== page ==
In the wake of the deadly alt-right demonstrations in Charlottesville, replete with explicit racist, antisemitic, Nazi-era imagery and chants, it’s been widely noted that Donald Trump has refused to specifically condemn the alt-right, Neo-Nazi, white supremacist, white nationalist movement that triggered the violence, nor to explicitly note the apparently dedicated alt-right beliefs of the driver who murdered one and injured many by plowing his car into a crowd of persons protesting against these groups.
That Trump has been reluctant so far to condemn these hate groups and their members, who insist that they’re doing what Trump wants them to do, and who are such a major portion of his voting base, is not at all surprising. Perhaps in coming days he’ll feel the political need to say something more direct — but we know he’ll only do so under extreme duress.
Part of his original insipid, blame everybody on “many sides” attempts at creating false equivalence between these genuine and wannabe Nazis — vis-a-vis the protesters against them — was the all too familiar call for us to “come together as one.” But what does that really mean?
We can apply Spock-like logic to this one.
Fundamentally, we have two sides in this conflict. One side is blatantly and proudly racist, sexist, and antisemitic, spouting the same hate that their forebearers have been spewing since before the Civil War.
The other side is opposed to these hateful paradigms.
Despite what Trump seems to imply and fervently wish, there is no moral equivalency between these two diametrically opposed attitudes. Especially in the wake of WWII — largely fought against exactly these kinds of hateful ideologies under discussion here — we’ve worked very hard to keep the Neo-Nazis and their ilk compartmented and isolated, away from the mainstream of civilized society. And until fairly recently, we were pretty successful at this.
The rise of the Internet, social media, and the income streams flowing from Net-based advertising changed this dynamic, and the election of Donald Trump was seen by these groups as a green light to go mainstream again.
They have grossly miscalculated. Major Internet firms are now pushing back on their lying, hateful propaganda in a variety of ways — see: “Google Has the Alt-Right Running Scared” (https://lauren.vortex.com/2017/08/12/google-has-the-alt-right-running-scared).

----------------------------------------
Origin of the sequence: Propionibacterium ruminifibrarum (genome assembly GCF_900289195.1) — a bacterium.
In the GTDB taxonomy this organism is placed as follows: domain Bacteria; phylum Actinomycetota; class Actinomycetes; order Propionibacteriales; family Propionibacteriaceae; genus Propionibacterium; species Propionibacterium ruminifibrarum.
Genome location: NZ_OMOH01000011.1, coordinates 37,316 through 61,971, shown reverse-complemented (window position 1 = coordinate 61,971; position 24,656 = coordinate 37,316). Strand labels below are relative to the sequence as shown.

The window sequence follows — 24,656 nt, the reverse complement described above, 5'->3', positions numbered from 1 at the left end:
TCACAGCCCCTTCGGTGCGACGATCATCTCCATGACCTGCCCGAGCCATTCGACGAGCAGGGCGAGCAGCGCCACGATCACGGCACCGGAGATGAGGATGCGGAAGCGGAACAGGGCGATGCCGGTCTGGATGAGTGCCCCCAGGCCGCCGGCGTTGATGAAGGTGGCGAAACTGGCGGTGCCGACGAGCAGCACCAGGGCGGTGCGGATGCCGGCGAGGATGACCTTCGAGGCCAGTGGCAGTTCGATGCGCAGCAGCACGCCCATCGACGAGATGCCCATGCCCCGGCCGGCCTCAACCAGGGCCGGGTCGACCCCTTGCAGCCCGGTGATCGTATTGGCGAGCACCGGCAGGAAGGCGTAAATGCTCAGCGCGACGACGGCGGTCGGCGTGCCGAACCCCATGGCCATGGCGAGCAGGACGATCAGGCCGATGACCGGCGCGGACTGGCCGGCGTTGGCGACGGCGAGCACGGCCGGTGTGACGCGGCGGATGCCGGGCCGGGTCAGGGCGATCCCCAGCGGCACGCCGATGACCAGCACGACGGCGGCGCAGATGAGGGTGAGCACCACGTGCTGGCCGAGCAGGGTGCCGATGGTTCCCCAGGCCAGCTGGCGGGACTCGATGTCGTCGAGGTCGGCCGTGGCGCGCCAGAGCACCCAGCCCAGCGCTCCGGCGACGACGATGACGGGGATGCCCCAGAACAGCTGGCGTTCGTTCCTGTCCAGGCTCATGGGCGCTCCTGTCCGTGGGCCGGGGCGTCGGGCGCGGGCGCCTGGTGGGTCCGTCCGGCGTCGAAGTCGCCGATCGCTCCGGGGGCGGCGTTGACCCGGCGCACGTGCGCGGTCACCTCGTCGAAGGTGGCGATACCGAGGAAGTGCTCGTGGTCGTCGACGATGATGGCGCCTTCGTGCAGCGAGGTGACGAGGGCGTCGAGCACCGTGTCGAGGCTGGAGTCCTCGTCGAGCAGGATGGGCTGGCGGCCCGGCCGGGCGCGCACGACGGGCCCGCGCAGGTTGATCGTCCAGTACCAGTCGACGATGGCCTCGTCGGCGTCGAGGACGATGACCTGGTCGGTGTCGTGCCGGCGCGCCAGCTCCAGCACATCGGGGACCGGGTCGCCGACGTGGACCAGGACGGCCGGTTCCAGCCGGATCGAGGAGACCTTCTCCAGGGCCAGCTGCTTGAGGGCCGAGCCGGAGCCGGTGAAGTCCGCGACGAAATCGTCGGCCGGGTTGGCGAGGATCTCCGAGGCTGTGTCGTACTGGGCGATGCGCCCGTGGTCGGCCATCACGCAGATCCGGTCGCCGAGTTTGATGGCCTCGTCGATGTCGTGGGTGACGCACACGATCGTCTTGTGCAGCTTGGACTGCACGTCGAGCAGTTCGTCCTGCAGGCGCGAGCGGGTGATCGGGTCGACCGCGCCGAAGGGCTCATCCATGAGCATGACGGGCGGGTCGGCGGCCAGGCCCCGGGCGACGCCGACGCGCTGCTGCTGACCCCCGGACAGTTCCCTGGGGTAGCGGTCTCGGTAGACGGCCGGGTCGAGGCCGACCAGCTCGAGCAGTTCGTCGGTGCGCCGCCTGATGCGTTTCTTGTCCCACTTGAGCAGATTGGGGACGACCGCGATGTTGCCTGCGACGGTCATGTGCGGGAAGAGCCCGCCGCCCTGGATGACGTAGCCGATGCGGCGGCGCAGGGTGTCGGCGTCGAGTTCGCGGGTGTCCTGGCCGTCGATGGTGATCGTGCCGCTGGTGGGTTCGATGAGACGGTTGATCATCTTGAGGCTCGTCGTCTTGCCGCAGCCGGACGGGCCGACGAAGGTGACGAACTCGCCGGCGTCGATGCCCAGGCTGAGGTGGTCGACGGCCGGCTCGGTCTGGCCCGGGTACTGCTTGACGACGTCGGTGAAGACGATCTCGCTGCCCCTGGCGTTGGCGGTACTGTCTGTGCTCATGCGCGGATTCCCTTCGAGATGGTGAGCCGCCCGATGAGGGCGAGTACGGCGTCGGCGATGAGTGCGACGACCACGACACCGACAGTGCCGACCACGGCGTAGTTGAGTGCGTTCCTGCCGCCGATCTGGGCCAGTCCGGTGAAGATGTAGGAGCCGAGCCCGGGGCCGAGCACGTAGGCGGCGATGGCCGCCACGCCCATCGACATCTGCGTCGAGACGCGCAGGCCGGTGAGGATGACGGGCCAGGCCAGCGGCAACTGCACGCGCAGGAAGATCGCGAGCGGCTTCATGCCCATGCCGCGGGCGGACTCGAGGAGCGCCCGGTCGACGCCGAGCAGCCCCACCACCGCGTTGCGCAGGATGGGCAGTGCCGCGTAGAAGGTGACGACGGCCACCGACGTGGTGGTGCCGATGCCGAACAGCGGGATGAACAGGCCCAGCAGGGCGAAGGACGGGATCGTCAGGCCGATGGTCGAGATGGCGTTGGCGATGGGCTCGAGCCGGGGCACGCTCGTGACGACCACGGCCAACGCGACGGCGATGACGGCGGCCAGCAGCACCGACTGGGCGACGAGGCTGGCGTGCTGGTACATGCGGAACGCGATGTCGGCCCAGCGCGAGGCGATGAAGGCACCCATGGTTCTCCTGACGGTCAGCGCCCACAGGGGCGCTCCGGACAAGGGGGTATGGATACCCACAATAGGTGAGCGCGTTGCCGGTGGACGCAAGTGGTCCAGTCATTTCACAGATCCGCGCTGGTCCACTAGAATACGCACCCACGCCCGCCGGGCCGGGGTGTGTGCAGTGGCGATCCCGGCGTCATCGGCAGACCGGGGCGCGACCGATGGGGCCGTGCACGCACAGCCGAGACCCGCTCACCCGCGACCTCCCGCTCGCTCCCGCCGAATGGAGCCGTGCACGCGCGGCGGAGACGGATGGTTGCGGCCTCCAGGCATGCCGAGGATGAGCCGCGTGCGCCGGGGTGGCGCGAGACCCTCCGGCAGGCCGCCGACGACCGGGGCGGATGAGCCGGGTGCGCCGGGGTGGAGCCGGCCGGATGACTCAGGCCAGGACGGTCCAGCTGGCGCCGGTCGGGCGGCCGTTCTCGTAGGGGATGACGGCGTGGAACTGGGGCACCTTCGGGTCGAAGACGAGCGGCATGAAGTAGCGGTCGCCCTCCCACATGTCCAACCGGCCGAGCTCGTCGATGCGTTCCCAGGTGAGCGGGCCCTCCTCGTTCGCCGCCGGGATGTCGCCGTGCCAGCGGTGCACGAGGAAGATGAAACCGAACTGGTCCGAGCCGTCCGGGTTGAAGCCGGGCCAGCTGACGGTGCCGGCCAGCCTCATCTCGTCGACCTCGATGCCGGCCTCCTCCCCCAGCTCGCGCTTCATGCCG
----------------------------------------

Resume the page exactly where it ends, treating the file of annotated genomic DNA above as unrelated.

And the “coming together” pleas are being widely recognized as the illogical and banal babblings that they are.
Because — let’s face it — exactly who is going to come together? And how?
Are the alt-right racists and antisemites going to give up generations of Confederacy-inspired dogma? Are the rest of us supposed to accept their hateful view of the world? Or are we urged to somehow “compromise” — perhaps we move 50% toward accepting their hate, while they move 50% away from their hateful ideologies?
They’re not going to join us. And we’re most certainly not going to join them — no compromise is possible with such evil.
The only practical and ethical path forward is to push that evil back into its corner where it used to be, by condemning attempts at false equivalence and cutting off their ability to leverage our technological platforms to finance and spread their wickedness.
To the extent that their speech is not inciting violence (though all too often it does exactly that) they have a First Amendment right to spout their filth free of government interference — but the rest of us are not required to countenance their malevolence in our social media or search ecosystems.
When vampires suggest to you that “we come together” it’s pretty clear where you’re going to end up if you accept their recommendation.
It’s the same with the alt-right, their cohorts, and anyone who supports or tolerates them.
Our job now isn’t to come together with such evil — it’s to drive a stake through the heart of their newfound mainstream acceptability, and to fully take back our great country from their spreading malignancy.